Content pages, in contrast, are just ordinary .aspx files that specify an associated master page in their page directive using the MasterPageFile attribute. These pages must contain only instances of the Content control, as their sole purpose is to supply content for the inherited master page template. Each Content control must map to a specific ContentPlaceHolder control defined in the referenced master page, the contents of which will be inserted into the master page's placeholder at rendering time. The content page in Listing 2-2 provides content for the SiteTemplate.master master page shown earlier.
Listing 2-2. Sample content pageDefault.aspx
Note that with this mechanism we are able to specify content to be placed at very specific locations in the master page template. The example in Listing 2-2 shows how the subtle problem of generating unique page titles with templates is
With the fundamental mechanics of master pages in place, we can now
Figure 2-3. Page rendering with a master page
Even more compelling is the fact that master pages are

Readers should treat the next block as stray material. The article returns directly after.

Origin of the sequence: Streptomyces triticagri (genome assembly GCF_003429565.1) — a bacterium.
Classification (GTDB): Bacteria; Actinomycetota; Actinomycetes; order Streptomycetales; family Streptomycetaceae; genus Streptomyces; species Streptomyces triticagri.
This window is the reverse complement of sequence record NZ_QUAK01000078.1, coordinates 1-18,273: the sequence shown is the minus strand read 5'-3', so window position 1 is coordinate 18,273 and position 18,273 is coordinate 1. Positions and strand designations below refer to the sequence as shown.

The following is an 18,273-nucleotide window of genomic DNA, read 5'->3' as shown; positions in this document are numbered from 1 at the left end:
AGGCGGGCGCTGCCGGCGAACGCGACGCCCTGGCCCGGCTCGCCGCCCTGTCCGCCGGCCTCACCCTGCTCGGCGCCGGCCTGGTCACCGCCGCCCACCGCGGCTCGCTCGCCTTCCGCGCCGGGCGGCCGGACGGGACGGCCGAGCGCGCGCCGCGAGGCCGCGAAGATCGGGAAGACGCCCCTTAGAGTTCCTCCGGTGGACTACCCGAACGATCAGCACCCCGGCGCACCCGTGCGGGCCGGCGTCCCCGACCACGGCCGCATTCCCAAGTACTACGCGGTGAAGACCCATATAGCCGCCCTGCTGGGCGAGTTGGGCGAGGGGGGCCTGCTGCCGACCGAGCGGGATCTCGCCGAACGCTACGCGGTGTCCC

Figure 2-4. Designer support for master pages in Visual Studio 2005
The implementation of master and content pages is quite similar to the approach taken by many developers building their own custom templating mechanism in ASP.NET 1.x. In particular, the MasterPage class derives from UserControl and thus inherits the same generic container functionality that
Figure 2-5 shows a sample content page with an associated master page and the resulting merged control hierarchy that is created just prior to the Init event during the page processing.
Figure 2-5. Master page/content page merged hierarchy
One of the implications of this implementation is that the master page itself is just another control in your Page class' hierarchy, and you can perform any of the
Listing 2-3. Programmatic access to master page controls
Working with Master Pages
It is a
Listing 2-4. Master page exposing a property